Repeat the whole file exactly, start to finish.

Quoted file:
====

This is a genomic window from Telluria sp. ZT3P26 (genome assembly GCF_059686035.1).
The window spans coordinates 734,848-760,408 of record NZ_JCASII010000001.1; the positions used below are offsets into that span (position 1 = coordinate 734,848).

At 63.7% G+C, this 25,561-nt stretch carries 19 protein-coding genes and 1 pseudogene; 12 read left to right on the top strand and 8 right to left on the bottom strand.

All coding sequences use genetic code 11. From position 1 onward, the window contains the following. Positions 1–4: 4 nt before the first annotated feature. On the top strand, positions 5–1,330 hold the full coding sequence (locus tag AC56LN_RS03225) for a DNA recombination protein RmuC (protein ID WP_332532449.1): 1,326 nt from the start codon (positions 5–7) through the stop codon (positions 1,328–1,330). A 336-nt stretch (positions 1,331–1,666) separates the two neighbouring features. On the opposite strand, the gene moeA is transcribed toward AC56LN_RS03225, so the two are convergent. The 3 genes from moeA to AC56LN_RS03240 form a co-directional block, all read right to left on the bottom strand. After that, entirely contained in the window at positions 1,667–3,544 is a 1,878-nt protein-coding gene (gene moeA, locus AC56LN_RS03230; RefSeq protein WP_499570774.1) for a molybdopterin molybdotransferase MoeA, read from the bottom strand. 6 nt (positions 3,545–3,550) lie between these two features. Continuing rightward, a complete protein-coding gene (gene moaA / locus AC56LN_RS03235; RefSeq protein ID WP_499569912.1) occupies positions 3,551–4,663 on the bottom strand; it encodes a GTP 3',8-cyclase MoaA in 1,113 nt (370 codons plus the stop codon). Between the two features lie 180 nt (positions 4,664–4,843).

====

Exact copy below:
This is a genomic window from Telluria sp. ZT3P26 (genome assembly GCF_059686035.1).
The window spans coordinates 734,848-760,408 of record NZ_JCASII010000001.1; the positions used below are offsets into that span (position 1 = coordinate 734,848).

At 63.7% G+C, this 25,561-nt stretch carries 19 protein-coding genes and 1 pseudogene; 12 read left to right on the top strand and 8 right to left on the bottom strand.

All coding sequences use genetic code 11. From position 1 onward, the window contains the following. Positions 1–4: 4 nt before the first annotated feature. On the top strand, positions 5–1,330 hold the full coding sequence (locus tag AC56LN_RS03225) for a DNA recombination protein RmuC (protein ID WP_332532449.1): 1,326 nt from the start codon (positions 5–7) through the stop codon (positions 1,328–1,330). A 336-nt stretch (positions 1,331–1,666) separates the two neighbouring features. On the opposite strand, the gene moeA is transcribed toward AC56LN_RS03225, so the two are convergent. The 3 genes from moeA to AC56LN_RS03240 form a co-directional block, all read right to left on the bottom strand. After that, entirely contained in the window at positions 1,667–3,544 is a 1,878-nt protein-coding gene (gene moeA, locus AC56LN_RS03230; RefSeq protein WP_499570774.1) for a molybdopterin molybdotransferase MoeA, read from the bottom strand. 6 nt (positions 3,545–3,550) lie between these two features. Continuing rightward, a complete protein-coding gene (gene moaA / locus AC56LN_RS03235; RefSeq protein ID WP_499569912.1) occupies positions 3,551–4,663 on the bottom strand; it encodes a GTP 3',8-cyclase MoaA in 1,113 nt (370 codons plus the stop codon). Between the two features lie 180 nt (positions 4,664–4,843).